In the recent case of Broseley London Limited v Prime Asset Management Limited  EWHC 944 (TCC), Broseley applied to enforce an adjudicator’s decision in its favour in the sum of approximately £485,000 plus VAT. Prime did not deny that judgment should be entered but applied for a stay of execution.
Broseley is a small, family run construction company. Prime contracted with Broseley for Broseley to carry out refurbishment works at a grade II listed building in the sum of just under £1.5 million (excluding VAT). In 2019, Broseley issued a payment application in the sum of £485,216.17 + VAT (Valuation 19). Prime did not issue a payment notice and, although Prime issued a pay less notice in respect of the application, the pay less notice was late and therefore invalid. As such Broseley commenced adjudication for payment of the sum in Valuation 19 with the adjudicator finding in favour of Broseley.
Two further adjudications followed: an adjudication in respect of the next valuation payment certificate 20 and an adjudication regarding whether or not Broseley’s termination of the contract in September 2019 had been lawful. In the absence of any payment from Prime in satisfaction of the decision in the first adjudication, Broseley commenced enforcement proceedings. Whilst Prime did not deny that Broseley should be entitled to summary judgment to give effect to the decision in the first adjudication, it sought a stay of execution pending the conclusion of a further adjudication on the ‘true value’ of the works for the purposes of the final account.
One of the questions for the court was whether Prime could raise a ‘true value’ final account adjudication and await the outcome of this adjudication without first paying the sum already awarded to Broseley in adjudication number 1.
Many readers will be aware of the principle set out in the Court of Appeal decision in S&T (UK) Ltd v Grove Developments  EWCA Civ 2488 namely that a party faced with an adjudicator’s decision based on a smash and grab for failure to serve the requisite notices in respect of a particular application, cannot start a ‘true value’ adjudication as to that application until it has paid the sum due under that decision.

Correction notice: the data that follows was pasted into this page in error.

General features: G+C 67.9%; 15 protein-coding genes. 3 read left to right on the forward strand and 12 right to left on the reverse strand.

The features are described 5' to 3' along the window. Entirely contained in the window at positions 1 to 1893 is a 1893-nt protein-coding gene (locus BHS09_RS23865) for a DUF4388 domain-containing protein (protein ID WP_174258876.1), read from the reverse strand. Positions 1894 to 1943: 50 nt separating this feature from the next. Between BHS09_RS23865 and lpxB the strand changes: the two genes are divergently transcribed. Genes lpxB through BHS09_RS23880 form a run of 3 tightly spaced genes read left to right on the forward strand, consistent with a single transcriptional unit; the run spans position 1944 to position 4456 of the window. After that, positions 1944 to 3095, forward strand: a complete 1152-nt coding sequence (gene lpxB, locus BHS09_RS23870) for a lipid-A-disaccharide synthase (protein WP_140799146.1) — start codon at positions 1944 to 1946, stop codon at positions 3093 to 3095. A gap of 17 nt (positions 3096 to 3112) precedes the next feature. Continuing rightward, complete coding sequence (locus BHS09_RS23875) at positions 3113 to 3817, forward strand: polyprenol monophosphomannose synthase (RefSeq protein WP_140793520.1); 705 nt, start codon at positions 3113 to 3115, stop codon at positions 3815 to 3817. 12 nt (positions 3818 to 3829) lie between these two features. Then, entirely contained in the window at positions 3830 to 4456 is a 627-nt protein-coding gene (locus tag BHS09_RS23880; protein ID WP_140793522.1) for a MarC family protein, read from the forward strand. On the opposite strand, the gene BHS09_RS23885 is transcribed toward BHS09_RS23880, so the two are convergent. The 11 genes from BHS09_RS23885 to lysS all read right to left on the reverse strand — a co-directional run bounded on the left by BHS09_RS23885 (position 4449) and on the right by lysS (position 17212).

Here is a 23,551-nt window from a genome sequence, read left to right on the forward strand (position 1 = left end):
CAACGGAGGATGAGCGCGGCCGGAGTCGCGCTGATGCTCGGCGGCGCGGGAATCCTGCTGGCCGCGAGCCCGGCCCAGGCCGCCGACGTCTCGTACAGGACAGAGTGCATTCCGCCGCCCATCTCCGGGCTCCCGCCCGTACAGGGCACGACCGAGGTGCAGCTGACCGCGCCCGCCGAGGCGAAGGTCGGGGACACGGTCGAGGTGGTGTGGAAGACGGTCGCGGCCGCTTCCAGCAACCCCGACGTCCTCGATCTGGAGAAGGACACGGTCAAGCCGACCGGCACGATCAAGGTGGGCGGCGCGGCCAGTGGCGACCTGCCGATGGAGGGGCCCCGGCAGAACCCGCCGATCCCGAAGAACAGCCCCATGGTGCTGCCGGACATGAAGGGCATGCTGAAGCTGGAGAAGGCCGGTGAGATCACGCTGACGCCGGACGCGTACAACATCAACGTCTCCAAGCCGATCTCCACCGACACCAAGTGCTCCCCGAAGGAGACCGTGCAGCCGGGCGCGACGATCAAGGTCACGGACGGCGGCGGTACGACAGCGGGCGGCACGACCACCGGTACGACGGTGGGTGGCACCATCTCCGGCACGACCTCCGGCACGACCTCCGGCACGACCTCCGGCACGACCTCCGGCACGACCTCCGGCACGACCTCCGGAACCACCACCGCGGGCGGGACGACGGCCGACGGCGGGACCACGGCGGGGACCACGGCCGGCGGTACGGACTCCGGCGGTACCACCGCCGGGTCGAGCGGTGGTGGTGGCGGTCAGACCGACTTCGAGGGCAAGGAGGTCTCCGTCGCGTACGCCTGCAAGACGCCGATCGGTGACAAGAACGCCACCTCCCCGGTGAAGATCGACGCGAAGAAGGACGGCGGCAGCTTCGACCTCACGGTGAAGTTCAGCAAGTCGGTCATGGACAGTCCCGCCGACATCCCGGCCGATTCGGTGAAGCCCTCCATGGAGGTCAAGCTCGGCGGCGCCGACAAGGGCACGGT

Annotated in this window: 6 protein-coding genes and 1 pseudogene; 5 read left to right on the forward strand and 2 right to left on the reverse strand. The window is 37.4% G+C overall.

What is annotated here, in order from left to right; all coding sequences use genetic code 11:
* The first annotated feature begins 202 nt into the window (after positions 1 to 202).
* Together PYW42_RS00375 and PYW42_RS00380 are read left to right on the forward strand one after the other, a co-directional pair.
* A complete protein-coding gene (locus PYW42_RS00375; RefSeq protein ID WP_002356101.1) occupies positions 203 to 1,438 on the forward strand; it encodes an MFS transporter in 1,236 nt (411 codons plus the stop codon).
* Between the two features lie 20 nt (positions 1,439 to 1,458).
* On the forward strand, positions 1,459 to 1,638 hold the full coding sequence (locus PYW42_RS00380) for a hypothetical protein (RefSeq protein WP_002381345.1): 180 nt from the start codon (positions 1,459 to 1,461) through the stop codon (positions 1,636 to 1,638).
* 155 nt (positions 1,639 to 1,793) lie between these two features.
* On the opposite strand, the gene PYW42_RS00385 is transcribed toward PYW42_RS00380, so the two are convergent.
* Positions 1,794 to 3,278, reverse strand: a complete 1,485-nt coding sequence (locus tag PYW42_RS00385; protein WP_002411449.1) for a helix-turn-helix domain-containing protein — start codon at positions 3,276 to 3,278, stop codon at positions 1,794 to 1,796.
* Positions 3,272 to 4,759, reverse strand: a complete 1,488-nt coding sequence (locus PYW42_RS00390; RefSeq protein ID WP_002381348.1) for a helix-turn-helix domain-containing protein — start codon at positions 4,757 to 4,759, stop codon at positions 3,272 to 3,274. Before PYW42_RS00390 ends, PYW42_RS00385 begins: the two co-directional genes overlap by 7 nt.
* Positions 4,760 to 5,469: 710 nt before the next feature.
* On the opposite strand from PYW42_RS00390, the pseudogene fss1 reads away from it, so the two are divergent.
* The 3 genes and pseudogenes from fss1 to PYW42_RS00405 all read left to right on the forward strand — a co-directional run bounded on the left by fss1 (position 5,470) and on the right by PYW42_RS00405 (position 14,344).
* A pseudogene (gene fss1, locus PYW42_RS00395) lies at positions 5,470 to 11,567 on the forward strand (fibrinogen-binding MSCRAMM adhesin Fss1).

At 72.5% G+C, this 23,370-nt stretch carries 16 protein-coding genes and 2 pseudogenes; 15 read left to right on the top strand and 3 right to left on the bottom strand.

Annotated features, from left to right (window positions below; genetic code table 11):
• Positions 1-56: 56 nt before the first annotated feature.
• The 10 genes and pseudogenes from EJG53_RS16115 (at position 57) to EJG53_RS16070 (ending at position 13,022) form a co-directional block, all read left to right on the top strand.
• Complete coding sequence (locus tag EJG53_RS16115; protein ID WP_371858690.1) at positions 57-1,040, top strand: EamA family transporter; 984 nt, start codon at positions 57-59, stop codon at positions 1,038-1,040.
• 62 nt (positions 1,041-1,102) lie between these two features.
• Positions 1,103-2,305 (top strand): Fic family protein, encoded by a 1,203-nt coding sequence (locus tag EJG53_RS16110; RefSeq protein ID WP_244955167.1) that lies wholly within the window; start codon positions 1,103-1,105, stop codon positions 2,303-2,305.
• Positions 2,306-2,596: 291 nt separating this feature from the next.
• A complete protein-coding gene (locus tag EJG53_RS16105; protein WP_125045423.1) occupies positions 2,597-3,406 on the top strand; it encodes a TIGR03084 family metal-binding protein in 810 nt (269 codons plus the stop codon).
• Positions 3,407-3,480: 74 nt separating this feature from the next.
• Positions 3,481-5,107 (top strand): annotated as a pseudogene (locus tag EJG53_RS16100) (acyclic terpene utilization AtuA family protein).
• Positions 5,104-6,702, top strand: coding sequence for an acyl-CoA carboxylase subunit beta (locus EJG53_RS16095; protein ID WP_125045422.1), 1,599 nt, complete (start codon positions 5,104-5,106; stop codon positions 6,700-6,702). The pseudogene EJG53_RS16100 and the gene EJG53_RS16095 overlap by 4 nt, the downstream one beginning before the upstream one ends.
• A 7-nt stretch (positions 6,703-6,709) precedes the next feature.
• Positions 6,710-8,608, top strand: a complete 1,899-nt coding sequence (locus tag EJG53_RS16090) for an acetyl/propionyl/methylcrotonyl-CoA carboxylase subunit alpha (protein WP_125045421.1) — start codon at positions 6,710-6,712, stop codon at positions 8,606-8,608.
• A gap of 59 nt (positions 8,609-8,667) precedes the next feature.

Could Prime raise a true value final account adjudication without first paying the sum awarded in adjudication no. 1?
The Judge held that a party could not challenge the decision of the adjudicator in another adjudication without first paying the amount held due. As such, it was not open to Prime to commence an adjudication to establish the true value of the final account without first paying the sum due in adjudication no.1.
The Judge then considered the application for a stay pending resolution of the final account in potential Part 7 (court) proceedings taking into account the following:
Did Prime act with due diligence?
The Judge found that Prime had not acted with due diligence in pursuing its cross claim having taken no steps to obtain a ruling from the court regarding the amount due following the adjudicator’s decision. On this basis, the application for a stay of execution was refused. However, the Judge went on to set out his conclusions in respect of two of the other grounds argued by Prime.
Was it improbable that Broseley would be able to repay the judgment sum at the end of trial?
The Judge considered the question of whether it was improbable that Broseley would be able to repay the judgment sum at the end of the trial. This was one of the grounds put forward by Prime in seeking a stay so that it could seek a resolution of the final account rather than pay Broseley first and hope to subsequently recoup any overpayment.
The Judge took the view that since Part 7 proceedings had not yet been commenced, the final determination of the issues between the parties was unlikely to conclude until the summer of 2021. Given that this was some time away and the fact that COVID-19 may have an impact on future projects, it was difficult to assess what Broseley’s financial position would be at the final determination date and, in particular, whether Broseley would be able to repay the judgment sum.
The Judge concluded that had Prime moved with due diligence, it could already have had a result by way of adjudication before the COVID-19 pandemic and at a time when, based on its current financial position, it is likely that Broseley would have been able to repay the sum awarded.
Therefore, for the reasons set out above, the Judge held that Prime had not made out this particular ground which again was fatal to its application for a stay.
Was there a real risk that any future final judgment would go unsatisfied by reason of Broseley reorganising its affairs with the purpose of dissipating or disposing of assets?
The Judge also considered whether there was a real risk that Broseley would dissipate or dispose of its assets in order to avoid paying any future final judgment sum.
The Judge said that this situation was only likely to arise in exceptional factual circumstances and concluded that Prime had failed to satisfy the heavy burden upon it of establishing the allegation that Broseley’s directors would be likely to take steps to dissipate the company’s assets in order to prevent the judgment sum being repaid.
In the circumstances, Broseley was awarded judgment, with no stay of execution as sought by Prime.